Why Red Means Red in Almost Every Language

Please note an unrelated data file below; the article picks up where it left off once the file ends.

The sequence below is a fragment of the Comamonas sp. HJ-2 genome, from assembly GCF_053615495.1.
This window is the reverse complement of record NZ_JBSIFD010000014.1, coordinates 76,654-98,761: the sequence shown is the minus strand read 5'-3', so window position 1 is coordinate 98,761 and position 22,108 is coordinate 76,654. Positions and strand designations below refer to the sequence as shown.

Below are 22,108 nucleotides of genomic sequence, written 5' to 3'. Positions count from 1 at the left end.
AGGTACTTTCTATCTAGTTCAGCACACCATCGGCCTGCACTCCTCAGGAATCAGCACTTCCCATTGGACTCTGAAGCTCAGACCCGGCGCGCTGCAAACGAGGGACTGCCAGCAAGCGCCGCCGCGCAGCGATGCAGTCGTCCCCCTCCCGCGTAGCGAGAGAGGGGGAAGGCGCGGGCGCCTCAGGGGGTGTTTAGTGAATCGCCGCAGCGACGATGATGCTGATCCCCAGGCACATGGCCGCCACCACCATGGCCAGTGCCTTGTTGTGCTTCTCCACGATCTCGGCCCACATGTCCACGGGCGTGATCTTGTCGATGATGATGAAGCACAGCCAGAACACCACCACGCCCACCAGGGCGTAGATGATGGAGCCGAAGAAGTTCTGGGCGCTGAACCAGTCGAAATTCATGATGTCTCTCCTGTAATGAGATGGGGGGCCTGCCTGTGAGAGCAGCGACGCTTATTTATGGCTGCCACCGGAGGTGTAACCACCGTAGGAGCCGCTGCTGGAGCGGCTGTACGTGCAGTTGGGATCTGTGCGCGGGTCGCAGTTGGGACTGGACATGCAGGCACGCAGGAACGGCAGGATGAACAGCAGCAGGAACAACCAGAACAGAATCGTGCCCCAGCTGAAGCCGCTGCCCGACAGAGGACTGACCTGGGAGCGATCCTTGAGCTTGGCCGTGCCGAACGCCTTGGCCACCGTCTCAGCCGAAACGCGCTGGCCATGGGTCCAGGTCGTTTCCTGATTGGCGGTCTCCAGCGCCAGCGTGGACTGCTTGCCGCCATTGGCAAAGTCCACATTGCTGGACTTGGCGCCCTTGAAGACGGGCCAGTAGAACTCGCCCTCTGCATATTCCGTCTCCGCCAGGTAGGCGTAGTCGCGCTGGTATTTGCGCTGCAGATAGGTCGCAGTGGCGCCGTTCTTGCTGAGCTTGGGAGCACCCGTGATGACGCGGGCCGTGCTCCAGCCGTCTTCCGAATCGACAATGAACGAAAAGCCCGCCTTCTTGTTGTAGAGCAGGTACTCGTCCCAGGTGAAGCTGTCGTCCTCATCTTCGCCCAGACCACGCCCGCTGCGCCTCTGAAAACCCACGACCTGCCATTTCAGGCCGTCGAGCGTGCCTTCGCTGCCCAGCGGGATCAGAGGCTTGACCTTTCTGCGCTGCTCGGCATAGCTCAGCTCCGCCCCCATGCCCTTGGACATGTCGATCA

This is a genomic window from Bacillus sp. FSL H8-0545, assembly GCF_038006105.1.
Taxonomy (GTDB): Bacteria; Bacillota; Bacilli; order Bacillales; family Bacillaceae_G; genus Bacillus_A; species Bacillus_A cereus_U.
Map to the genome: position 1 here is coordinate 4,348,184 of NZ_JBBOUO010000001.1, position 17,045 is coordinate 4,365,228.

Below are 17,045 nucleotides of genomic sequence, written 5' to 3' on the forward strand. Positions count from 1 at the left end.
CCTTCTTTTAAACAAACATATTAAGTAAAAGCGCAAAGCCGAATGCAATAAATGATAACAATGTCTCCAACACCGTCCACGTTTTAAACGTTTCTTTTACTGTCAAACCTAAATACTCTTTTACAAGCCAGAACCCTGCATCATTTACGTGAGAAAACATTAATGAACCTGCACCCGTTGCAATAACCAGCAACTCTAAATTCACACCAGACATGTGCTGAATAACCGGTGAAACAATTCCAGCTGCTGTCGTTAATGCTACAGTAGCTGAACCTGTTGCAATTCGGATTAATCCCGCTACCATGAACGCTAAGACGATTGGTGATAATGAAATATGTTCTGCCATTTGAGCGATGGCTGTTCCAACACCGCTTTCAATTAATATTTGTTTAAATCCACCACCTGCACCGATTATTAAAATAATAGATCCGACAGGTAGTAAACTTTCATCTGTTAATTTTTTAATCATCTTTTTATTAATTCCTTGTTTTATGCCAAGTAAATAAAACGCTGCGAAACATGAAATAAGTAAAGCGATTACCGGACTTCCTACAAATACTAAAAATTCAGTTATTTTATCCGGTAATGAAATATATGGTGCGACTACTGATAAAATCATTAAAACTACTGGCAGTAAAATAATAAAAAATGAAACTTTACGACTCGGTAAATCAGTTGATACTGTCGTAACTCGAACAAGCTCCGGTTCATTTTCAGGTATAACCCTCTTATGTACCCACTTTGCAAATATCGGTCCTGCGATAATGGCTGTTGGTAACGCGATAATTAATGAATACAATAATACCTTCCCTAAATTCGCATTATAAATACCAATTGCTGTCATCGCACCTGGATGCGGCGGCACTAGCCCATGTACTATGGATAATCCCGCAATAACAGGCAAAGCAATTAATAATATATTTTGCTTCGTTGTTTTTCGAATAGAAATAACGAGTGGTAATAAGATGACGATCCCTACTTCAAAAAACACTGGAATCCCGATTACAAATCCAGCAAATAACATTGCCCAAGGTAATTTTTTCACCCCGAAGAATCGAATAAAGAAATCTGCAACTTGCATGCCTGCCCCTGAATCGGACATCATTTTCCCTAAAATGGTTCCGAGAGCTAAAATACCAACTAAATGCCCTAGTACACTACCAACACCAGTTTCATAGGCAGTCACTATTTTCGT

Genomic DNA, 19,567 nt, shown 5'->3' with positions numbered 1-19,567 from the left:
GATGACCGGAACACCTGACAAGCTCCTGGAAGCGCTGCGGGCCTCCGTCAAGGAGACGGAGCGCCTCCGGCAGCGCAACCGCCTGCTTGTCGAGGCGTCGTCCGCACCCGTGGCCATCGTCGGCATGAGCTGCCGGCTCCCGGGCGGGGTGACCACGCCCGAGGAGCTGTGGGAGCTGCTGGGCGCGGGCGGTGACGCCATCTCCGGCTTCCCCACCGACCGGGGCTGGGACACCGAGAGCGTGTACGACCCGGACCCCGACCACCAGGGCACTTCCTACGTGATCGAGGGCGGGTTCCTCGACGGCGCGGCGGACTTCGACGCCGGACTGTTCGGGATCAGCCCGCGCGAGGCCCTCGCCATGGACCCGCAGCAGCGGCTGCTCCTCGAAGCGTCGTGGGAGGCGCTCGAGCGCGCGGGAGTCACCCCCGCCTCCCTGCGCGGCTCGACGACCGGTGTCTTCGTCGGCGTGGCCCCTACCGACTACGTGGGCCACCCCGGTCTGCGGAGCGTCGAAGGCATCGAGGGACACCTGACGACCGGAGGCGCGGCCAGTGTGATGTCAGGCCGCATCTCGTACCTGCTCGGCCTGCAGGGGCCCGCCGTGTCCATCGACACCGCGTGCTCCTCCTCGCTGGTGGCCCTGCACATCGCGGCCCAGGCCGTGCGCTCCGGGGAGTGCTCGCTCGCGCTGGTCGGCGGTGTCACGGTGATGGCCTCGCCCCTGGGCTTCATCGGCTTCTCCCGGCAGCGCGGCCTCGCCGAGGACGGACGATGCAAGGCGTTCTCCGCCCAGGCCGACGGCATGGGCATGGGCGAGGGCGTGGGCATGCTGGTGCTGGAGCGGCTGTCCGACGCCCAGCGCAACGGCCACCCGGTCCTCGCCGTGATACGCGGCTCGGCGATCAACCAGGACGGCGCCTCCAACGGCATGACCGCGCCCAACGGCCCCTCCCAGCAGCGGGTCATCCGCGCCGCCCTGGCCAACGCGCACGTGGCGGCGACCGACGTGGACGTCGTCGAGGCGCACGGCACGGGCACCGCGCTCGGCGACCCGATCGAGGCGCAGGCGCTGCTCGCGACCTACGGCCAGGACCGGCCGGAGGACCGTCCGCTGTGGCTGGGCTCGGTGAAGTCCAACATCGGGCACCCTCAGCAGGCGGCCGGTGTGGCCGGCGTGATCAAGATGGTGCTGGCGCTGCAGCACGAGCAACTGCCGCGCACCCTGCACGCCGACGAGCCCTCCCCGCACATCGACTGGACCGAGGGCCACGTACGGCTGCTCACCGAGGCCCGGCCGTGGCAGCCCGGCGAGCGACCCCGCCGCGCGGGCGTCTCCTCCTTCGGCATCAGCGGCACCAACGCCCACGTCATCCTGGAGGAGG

Many experts expect that science will eventually reconcile the relativist and universalist philosophies. “As is probably the case with all nature-nurture debates, it ends up being a bit of both,” Franklin says. In a 2008 study, she and her colleagues found that infants were quicker to recognize a color from a new category if it appeared in their left visual field, which sends inputs to the right hemisphere of the brain. Adults, on the other hand, were quicker to recognize a new color category if it appeared in their right visual field, which corresponds to the left hemisphere, where the language centers reside.11 The results hint at a tantalizing possibility: “As you learn the words for color, as your categories become more linguistic, they become more left-hemisphere dominant,” Franklin says. Sometime between infancy and adulthood, for mysterious reasons, color categories may pack up and move hemispheres.